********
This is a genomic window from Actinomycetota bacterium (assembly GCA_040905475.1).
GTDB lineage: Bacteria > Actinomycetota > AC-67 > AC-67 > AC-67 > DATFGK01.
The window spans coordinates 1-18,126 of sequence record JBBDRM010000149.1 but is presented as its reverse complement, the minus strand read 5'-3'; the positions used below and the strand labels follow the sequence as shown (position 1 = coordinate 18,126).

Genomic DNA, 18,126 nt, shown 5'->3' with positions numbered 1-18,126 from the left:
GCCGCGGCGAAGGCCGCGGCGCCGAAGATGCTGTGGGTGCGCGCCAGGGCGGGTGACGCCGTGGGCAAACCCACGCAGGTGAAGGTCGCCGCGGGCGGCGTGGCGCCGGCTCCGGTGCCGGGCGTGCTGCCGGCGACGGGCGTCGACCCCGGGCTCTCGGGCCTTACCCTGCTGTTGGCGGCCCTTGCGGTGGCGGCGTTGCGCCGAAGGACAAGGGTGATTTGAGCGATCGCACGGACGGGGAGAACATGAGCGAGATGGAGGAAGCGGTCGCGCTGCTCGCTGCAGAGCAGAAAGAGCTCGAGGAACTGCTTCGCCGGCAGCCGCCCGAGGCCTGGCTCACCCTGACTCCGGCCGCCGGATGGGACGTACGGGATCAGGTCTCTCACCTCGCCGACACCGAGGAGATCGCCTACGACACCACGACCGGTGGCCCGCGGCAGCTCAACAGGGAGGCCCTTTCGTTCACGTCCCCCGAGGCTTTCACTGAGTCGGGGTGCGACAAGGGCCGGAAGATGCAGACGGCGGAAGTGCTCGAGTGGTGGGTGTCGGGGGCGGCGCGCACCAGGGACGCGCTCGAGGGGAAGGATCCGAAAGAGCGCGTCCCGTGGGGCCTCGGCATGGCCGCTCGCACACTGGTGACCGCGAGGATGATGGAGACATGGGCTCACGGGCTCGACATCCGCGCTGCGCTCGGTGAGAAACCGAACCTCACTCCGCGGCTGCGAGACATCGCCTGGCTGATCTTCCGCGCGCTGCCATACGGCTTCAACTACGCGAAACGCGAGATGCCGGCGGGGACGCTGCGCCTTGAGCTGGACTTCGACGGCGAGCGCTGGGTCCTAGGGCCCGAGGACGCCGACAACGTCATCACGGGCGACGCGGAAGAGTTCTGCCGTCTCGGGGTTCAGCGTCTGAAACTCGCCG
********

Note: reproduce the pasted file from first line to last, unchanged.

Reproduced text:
This is a genomic window from Actinomycetota bacterium (assembly GCA_040905475.1).
GTDB lineage: Bacteria > Actinomycetota > AC-67 > AC-67 > AC-67 > DATFGK01.
The window spans coordinates 1-18,126 of sequence record JBBDRM010000149.1 but is presented as its reverse complement, the minus strand read 5'-3'; the positions used below and the strand labels follow the sequence as shown (position 1 = coordinate 18,126).

Genomic DNA, 18,126 nt, shown 5'->3' with positions numbered 1-18,126 from the left:
GCCGCGGCGAAGGCCGCGGCGCCGAAGATGCTGTGGGTGCGCGCCAGGGCGGGTGACGCCGTGGGCAAACCCACGCAGGTGAAGGTCGCCGCGGGCGGCGTGGCGCCGGCTCCGGTGCCGGGCGTGCTGCCGGCGACGGGCGTCGACCCCGGGCTCTCGGGCCTTACCCTGCTGTTGGCGGCCCTTGCGGTGGCGGCGTTGCGCCGAAGGACAAGGGTGATTTGAGCGATCGCACGGACGGGGAGAACATGAGCGAGATGGAGGAAGCGGTCGCGCTGCTCGCTGCAGAGCAGAAAGAGCTCGAGGAACTGCTTCGCCGGCAGCCGCCCGAGGCCTGGCTCACCCTGACTCCGGCCGCCGGATGGGACGTACGGGATCAGGTCTCTCACCTCGCCGACACCGAGGAGATCGCCTACGACACCACGACCGGTGGCCCGCGGCAGCTCAACAGGGAGGCCCTTTCGTTCACGTCCCCCGAGGCTTTCACTGAGTCGGGGTGCGACAAGGGCCGGAAGATGCAGACGGCGGAAGTGCTCGAGTGGTGGGTGTCGGGGGCGGCGCGCACCAGGGACGCGCTCGAGGGGAAGGATCCGAAAGAGCGCGTCCCGTGGGGCCTCGGCATGGCCGCTCGCACACTGGTGACCGCGAGGATGATGGAGACATGGGCTCACGGGCTCGACATCCGCGCTGCGCTCGGTGAGAAACCGAACCTCACTCCGCGGCTGCGAGACATCGCCTGGCTGATCTTCCGCGCGCTGCCATACGGCTTCAACTACGCGAAACGCGAGATGCCGGCGGGGACGCTGCGCCTTGAGCTGGACTTCGACGGCGAGCGCTGGGTCCTAGGGCCCGAGGACGCCGACAACGTCATCACGGGCGACGCGGAAGAGTTCTGCCGTCTCGGGGTTCAGCGTCTGAAACTCGCCG